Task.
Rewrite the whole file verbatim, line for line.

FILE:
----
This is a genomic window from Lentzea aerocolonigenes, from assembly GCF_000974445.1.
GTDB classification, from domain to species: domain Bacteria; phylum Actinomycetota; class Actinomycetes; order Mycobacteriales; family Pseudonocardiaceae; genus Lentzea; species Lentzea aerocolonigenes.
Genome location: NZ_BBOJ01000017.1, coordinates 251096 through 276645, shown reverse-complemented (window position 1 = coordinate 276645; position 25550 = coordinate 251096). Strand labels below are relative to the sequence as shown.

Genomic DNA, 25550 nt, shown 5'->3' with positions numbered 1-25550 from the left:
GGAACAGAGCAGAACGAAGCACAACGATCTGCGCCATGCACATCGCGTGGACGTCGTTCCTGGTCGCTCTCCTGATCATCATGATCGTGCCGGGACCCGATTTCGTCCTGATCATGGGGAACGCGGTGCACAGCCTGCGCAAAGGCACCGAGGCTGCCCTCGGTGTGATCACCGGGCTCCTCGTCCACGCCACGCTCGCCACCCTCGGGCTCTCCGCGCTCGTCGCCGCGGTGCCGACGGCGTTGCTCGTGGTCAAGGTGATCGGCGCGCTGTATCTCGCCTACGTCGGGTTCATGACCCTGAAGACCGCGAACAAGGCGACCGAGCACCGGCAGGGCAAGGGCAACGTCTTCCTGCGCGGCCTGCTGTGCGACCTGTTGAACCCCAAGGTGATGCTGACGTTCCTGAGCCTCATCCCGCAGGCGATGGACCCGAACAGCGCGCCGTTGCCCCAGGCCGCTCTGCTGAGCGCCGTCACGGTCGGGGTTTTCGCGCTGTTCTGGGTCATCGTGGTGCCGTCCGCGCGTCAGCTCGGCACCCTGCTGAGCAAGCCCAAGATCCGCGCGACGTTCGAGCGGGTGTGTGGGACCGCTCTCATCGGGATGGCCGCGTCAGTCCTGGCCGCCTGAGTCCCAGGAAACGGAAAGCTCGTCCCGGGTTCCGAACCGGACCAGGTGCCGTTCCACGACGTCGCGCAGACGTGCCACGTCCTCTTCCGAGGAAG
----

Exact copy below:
This is a genomic window from Lentzea aerocolonigenes, from assembly GCF_000974445.1.
GTDB classification, from domain to species: domain Bacteria; phylum Actinomycetota; class Actinomycetes; order Mycobacteriales; family Pseudonocardiaceae; genus Lentzea; species Lentzea aerocolonigenes.
Genome location: NZ_BBOJ01000017.1, coordinates 251096 through 276645, shown reverse-complemented (window position 1 = coordinate 276645; position 25550 = coordinate 251096). Strand labels below are relative to the sequence as shown.

Genomic DNA, 25550 nt, shown 5'->3' with positions numbered 1-25550 from the left:
GGAACAGAGCAGAACGAAGCACAACGATCTGCGCCATGCACATCGCGTGGACGTCGTTCCTGGTCGCTCTCCTGATCATCATGATCGTGCCGGGACCCGATTTCGTCCTGATCATGGGGAACGCGGTGCACAGCCTGCGCAAAGGCACCGAGGCTGCCCTCGGTGTGATCACCGGGCTCCTCGTCCACGCCACGCTCGCCACCCTCGGGCTCTCCGCGCTCGTCGCCGCGGTGCCGACGGCGTTGCTCGTGGTCAAGGTGATCGGCGCGCTGTATCTCGCCTACGTCGGGTTCATGACCCTGAAGACCGCGAACAAGGCGACCGAGCACCGGCAGGGCAAGGGCAACGTCTTCCTGCGCGGCCTGCTGTGCGACCTGTTGAACCCCAAGGTGATGCTGACGTTCCTGAGCCTCATCCCGCAGGCGATGGACCCGAACAGCGCGCCGTTGCCCCAGGCCGCTCTGCTGAGCGCCGTCACGGTCGGGGTTTTCGCGCTGTTCTGGGTCATCGTGGTGCCGTCCGCGCGTCAGCTCGGCACCCTGCTGAGCAAGCCCAAGATCCGCGCGACGTTCGAGCGGGTGTGTGGGACCGCTCTCATCGGGATGGCCGCGTCAGTCCTGGCCGCCTGAGTCCCAGGAAACGGAAAGCTCGTCCCGGGTTCCGAACCGGACCAGGTGCCGTTCCACGACGTCGCGCAGACGTGCCACGTCCTCTTCCGAGGAAG